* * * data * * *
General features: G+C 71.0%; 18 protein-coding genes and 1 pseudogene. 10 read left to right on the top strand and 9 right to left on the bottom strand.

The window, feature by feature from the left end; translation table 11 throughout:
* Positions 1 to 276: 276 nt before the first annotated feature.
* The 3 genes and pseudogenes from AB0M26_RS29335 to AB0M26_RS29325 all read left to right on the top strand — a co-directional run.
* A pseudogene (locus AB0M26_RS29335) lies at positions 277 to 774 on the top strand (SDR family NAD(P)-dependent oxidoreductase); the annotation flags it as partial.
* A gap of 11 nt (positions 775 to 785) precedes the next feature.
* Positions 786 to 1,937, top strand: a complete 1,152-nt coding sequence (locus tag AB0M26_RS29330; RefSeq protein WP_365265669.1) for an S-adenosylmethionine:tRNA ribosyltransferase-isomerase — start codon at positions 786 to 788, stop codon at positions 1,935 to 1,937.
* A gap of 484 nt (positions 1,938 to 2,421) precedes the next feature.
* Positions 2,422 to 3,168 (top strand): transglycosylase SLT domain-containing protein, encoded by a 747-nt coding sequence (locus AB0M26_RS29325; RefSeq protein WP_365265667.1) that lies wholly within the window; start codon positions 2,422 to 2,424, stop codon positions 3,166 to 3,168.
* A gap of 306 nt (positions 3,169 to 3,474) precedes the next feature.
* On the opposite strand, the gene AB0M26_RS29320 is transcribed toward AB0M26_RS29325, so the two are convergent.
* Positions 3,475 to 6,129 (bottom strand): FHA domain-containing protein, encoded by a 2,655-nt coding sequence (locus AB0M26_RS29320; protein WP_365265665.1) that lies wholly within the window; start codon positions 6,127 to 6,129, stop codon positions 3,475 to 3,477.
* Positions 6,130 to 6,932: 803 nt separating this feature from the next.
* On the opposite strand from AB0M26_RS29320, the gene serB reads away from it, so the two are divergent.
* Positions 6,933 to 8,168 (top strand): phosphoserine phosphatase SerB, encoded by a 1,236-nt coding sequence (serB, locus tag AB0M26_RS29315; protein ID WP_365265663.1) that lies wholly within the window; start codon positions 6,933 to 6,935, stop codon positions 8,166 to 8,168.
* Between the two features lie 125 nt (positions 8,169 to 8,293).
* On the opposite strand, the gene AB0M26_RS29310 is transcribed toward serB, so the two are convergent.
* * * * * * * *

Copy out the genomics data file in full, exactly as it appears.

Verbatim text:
General features: G+C 71.0%; 18 protein-coding genes and 1 pseudogene. 10 read left to right on the top strand and 9 right to left on the bottom strand.

The window, feature by feature from the left end; translation table 11 throughout:
* Positions 1 to 276: 276 nt before the first annotated feature.
* The 3 genes and pseudogenes from AB0M26_RS29335 to AB0M26_RS29325 all read left to right on the top strand — a co-directional run.
* A pseudogene (locus AB0M26_RS29335) lies at positions 277 to 774 on the top strand (SDR family NAD(P)-dependent oxidoreductase); the annotation flags it as partial.
* A gap of 11 nt (positions 775 to 785) precedes the next feature.
* Positions 786 to 1,937, top strand: a complete 1,152-nt coding sequence (locus tag AB0M26_RS29330; RefSeq protein WP_365265669.1) for an S-adenosylmethionine:tRNA ribosyltransferase-isomerase — start codon at positions 786 to 788, stop codon at positions 1,935 to 1,937.
* A gap of 484 nt (positions 1,938 to 2,421) precedes the next feature.
* Positions 2,422 to 3,168 (top strand): transglycosylase SLT domain-containing protein, encoded by a 747-nt coding sequence (locus AB0M26_RS29325; RefSeq protein WP_365265667.1) that lies wholly within the window; start codon positions 2,422 to 2,424, stop codon positions 3,166 to 3,168.
* A gap of 306 nt (positions 3,169 to 3,474) precedes the next feature.
* On the opposite strand, the gene AB0M26_RS29320 is transcribed toward AB0M26_RS29325, so the two are convergent.
* Positions 3,475 to 6,129 (bottom strand): FHA domain-containing protein, encoded by a 2,655-nt coding sequence (locus AB0M26_RS29320; protein WP_365265665.1) that lies wholly within the window; start codon positions 6,127 to 6,129, stop codon positions 3,475 to 3,477.
* Positions 6,130 to 6,932: 803 nt separating this feature from the next.
* On the opposite strand from AB0M26_RS29320, the gene serB reads away from it, so the two are divergent.
* Positions 6,933 to 8,168 (top strand): phosphoserine phosphatase SerB, encoded by a 1,236-nt coding sequence (serB, locus tag AB0M26_RS29315; protein ID WP_365265663.1) that lies wholly within the window; start codon positions 6,933 to 6,935, stop codon positions 8,166 to 8,168.
* Between the two features lie 125 nt (positions 8,169 to 8,293).
* On the opposite strand, the gene AB0M26_RS29310 is transcribed toward serB, so the two are convergent.